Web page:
Caco-2, RKO, LoVo, SW620, SW480, DLD-1, HT-29, and HCT-116 colon cancer cell lines were purchased from American Type Culture Collection. All cells were grown in Dulbecco's Modified Eagle's Media supplemented with 10% fetal bovine serum and antibiotics.

Immunohistochemistry

Representative areas of the tumor were selected based on hematoxylin-eosin (HE) staining. Tissue sections were incubated for 60 min at 65°C and rehydrated by using xylene and ethanol series. The tissues were then dipped thrice in phosphate buffered saline (PBS). Then, microwave antigen retrieval was performed by the following method: sections were spaced in antigen retrieval buffer (pH 6.4) for microwaving, with high temperature for 5 min and 40°C for 15 min. After cooling to room temperature and washing in PBS, the tissues were quenched of endogenous peroxidase by 3% H2O2 for 20 min and blocked with goat serum at 37°C for 30 min, followed by incubation with anti-β8 antibodies (ab80673, 1:100, Abcam, US) or anti-CD8 antibodies (sc-1177, 1:100, Santa Cruz Biotechnology, US) overnight at 4°C. On the following day, tissues were incubated with the universal IgG antibody-Fab-HRP polymer for 30 min. Subsequently, diaminobenzidine and hematoxylin were stained and terminated sequentially. Normal mouse IgG was substituted for the primary antibody as the negative control. Finally, the samples were observed under a light microscope (Olympus Corp, Tokyo, Japan).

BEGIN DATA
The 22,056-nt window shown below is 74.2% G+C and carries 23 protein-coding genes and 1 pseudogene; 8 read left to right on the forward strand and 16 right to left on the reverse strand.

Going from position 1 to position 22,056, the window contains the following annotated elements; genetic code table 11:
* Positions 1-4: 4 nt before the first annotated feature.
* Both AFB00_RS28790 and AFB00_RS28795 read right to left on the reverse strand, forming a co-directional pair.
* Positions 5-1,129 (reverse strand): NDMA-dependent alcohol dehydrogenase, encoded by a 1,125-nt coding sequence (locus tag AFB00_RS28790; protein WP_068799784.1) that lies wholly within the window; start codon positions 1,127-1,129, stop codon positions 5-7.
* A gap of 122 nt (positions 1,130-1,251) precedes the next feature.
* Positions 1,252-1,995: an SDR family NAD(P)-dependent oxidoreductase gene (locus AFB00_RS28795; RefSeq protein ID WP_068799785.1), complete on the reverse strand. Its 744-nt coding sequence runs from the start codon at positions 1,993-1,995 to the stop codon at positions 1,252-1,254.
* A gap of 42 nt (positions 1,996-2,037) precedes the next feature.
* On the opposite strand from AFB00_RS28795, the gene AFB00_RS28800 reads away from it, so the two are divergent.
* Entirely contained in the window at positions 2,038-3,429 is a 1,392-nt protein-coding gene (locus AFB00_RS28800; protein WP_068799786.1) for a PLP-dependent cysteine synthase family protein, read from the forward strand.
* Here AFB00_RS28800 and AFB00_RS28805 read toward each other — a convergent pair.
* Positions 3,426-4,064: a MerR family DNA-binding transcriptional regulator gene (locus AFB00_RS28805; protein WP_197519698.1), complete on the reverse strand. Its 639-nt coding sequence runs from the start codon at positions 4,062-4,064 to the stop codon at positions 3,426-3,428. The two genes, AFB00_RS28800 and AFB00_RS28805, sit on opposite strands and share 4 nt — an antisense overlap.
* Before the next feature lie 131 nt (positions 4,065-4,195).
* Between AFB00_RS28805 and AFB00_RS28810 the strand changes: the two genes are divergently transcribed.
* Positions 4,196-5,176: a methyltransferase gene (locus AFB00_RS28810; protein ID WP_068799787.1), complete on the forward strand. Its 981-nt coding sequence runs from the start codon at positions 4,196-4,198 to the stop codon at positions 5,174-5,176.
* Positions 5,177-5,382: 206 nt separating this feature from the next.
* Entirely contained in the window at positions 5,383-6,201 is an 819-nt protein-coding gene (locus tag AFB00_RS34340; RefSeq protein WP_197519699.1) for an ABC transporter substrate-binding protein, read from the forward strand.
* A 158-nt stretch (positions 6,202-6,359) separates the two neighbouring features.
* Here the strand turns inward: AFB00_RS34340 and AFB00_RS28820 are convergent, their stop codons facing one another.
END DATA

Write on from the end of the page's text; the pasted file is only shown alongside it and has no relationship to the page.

Evaluation of immunohistochemistry